Fix this ^

    • fixed

    • leart

      The A7 inside the iPhone 5s and iPad Air—the world’s first 64-bit mobile chip—was more than twice as fast as the A6 and the A8 in the iPhone 6 delivered percent faster CPU and eighty percent faster GPU performance versus the A7.

  • Jeffrey

    The picture says the A10 scores 3000 and the A9X scored 3010

    • Jay Dee

      Yeah I was kind of confused after seeing the picture and reading the article

      • Jerry

        yeah im lost here too

      • None of you read the article as it is explained here:

        “On the other hand, the benchmarked A10 is almost certainly a prototype unit so final scores should be higher than is currently the case.”

        So don’t lie and said you read it otherwise you would’ve said “well damn the unfinished product is on par so the finished product must be even better.

        On another note: I’ve stopped being wowed by speed increases years ago as it is always the case due to new iOS slowing older models down and new models being optimized for new iOS versions. Phones aren’t getting any faster, they’re just capable of running newer software more efficiently.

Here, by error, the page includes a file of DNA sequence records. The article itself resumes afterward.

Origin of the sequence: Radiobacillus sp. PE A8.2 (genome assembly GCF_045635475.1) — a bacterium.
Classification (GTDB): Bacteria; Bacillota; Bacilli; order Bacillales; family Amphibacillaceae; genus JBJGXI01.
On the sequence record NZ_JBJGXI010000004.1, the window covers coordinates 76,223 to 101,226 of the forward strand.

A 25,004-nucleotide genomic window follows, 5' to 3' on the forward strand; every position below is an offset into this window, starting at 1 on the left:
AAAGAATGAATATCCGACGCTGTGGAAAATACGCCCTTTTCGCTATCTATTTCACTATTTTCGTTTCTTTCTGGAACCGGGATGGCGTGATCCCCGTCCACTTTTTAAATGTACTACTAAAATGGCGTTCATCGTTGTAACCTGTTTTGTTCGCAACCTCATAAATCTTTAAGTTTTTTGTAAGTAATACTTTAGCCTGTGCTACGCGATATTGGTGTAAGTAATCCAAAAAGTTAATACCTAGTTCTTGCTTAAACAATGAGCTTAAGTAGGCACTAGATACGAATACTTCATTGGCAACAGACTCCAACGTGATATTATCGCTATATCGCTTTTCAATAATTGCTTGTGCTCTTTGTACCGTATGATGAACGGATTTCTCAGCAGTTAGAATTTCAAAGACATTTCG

• Jeffrey

        You probably didn’t read the full article yourself since the article itself says:

        ‘The alleged benchmark shows the A10 achieving a CPU score of 3,010.

        By comparison, the previous-generation A9/A9X chips respectively scored 2,519/3,000 in single-core tests.’

        So don’t lie and say you read 😉

    • Fedja

      They can’t improve IPC much without designing very large cores. This would affect on higher power consumption and/or lower clock rate. Cyclone IPC is on par with Haswell IPC and newest Intel CPUs aren’t much faster than Haswell… <10%. There is no more room for IPC without sacrifice. They can add more cores, more threads, better GPU, higher clock, new instructions. Final A10 version will be faster in single thread, because clock will be raised.

      • Jeffrey

        Okay I didn’t fully understand what you said but there are always new techniques which makes the impossible possible 🙂

      • Fedja